The Inaguchi Tea Cultivar

inaguchi cultivar
Source: Suzukichaen – Instagram

The name of this cultivar comes from the last name of its breeder, Inaguchi (稲口).

It’s a normal budding cultivar meant for sencha production.

History of Inaguchi

In present day Shizuoka city, Mr. Inaguchi discovered this tea plant by accident in his tea field.

It was the result of a natural crossing of Yabukita plants.

Since it had a deep green color and seemed to grow well, Mr. Inaguchi decided to propagate it.

Later on, in 1986, the Shizuoka prefecture tea industry experimental site determined that the cultivar had a good color, shape and aroma.

It was registered in 1988 under the seed and seedling law.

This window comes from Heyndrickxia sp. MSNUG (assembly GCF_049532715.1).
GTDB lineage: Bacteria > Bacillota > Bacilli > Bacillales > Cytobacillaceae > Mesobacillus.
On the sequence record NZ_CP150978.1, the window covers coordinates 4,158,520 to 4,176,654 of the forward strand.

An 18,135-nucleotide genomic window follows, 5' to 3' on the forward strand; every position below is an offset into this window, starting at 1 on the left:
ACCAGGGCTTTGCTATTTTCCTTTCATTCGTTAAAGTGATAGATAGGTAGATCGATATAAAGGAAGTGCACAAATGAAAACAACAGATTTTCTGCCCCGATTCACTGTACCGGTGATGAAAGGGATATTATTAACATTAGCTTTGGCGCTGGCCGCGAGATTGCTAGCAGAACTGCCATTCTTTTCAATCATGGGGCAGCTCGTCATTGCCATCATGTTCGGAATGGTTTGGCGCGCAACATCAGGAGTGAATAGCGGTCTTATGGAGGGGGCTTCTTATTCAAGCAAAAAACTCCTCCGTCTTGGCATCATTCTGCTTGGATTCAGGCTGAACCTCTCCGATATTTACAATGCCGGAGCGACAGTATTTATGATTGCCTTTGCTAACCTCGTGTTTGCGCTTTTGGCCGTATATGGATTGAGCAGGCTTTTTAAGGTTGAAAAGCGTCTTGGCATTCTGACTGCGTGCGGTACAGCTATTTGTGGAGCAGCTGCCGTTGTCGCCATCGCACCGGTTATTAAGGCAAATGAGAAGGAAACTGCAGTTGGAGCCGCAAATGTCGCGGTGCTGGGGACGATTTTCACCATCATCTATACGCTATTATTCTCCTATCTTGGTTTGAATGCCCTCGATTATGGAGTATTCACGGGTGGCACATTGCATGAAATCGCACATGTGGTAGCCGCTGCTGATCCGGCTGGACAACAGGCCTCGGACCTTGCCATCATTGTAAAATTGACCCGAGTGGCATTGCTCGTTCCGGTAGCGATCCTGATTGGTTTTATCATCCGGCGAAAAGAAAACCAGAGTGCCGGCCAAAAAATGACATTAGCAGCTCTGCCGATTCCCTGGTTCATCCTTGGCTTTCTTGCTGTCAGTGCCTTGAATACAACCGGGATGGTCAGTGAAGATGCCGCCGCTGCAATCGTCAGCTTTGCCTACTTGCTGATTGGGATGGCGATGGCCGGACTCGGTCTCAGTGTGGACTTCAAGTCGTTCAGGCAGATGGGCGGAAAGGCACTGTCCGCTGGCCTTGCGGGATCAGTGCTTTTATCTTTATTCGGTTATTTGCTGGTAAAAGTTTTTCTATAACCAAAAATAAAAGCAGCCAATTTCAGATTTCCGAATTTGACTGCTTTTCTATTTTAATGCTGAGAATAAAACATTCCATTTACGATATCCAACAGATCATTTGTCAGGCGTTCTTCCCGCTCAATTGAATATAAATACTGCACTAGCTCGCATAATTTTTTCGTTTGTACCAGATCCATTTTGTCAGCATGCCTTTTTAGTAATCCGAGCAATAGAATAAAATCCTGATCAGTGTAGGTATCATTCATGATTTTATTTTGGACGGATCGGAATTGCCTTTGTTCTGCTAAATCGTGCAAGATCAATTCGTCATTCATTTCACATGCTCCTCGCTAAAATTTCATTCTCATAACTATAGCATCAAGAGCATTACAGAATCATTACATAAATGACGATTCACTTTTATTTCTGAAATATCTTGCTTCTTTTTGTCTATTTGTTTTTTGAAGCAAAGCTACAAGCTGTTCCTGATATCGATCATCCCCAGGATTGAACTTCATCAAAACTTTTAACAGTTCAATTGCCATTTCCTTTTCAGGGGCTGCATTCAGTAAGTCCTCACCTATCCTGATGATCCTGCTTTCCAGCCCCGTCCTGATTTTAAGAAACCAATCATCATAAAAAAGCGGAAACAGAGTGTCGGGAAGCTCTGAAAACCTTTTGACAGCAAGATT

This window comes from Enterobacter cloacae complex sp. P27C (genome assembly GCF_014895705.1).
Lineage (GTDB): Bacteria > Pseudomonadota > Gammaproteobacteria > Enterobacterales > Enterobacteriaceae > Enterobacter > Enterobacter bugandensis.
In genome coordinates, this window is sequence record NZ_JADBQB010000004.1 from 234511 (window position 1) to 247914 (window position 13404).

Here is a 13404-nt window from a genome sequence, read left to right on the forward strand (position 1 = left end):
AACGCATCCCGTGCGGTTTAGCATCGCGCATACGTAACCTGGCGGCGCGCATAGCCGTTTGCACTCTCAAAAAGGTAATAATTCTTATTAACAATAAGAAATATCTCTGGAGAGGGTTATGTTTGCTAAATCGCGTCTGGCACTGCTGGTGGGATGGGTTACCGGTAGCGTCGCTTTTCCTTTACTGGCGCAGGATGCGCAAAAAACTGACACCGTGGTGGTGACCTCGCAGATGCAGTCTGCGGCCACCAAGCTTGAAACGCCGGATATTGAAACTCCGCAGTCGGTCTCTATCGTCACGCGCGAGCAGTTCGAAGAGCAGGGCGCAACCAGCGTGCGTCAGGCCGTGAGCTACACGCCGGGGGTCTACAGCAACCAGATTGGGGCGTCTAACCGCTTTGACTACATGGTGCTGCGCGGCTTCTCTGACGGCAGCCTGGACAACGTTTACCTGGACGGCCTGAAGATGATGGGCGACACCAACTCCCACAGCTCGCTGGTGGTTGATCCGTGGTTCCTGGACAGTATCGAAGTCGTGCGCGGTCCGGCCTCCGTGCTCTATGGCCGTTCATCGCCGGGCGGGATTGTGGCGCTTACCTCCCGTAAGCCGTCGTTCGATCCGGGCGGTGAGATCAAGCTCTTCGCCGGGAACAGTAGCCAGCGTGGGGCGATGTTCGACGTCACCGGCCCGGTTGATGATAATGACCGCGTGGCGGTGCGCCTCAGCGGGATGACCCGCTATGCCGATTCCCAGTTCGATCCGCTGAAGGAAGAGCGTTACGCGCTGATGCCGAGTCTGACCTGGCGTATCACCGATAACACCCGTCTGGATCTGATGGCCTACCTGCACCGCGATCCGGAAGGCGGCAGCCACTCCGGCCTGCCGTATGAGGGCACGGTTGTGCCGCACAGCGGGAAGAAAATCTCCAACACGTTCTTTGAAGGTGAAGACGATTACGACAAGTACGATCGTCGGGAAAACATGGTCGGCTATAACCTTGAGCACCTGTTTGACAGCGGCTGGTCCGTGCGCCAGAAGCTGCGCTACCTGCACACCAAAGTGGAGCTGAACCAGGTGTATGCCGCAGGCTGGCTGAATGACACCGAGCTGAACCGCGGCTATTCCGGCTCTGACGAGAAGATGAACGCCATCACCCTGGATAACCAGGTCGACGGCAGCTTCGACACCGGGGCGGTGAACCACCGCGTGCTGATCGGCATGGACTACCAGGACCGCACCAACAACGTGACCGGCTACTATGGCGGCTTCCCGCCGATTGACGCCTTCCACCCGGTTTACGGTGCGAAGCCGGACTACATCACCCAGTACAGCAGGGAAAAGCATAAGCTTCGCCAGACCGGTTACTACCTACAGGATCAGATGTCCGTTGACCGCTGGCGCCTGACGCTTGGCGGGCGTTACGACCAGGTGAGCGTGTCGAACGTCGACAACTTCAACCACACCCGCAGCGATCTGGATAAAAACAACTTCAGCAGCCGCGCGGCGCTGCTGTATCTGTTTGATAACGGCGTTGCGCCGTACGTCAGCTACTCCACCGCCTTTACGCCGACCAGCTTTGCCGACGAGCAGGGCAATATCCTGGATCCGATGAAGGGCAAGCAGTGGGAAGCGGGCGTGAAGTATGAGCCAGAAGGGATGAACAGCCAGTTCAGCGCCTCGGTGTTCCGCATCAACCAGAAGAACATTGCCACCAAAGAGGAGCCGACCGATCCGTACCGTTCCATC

Characteristics of Inaguchi

Mature leaves of Inaguchi are slightly big and have a long oval shape.

They also have a deep green color with much luster.

Young leaves have the same shape and color as the older ones, but they are medium in size.


In addition, the leaves are slightly thick and soft.

This cultivar is resistant to cold weather.

It’s also fairly strong against anthracnose and the grey blight, but very weak against the bacterial shoot blight.

Inaguchi can be picked one or two days later than Yabukita, and it has a similar yield at harvest.

As a sencha, the leaves can be rolled tightly, and have a desirable deep green color.

Once brewed, it has a yellow green color, a sweet taste with umami and a subtle astringency.

The aroma is sweet, fresh and a little floral.

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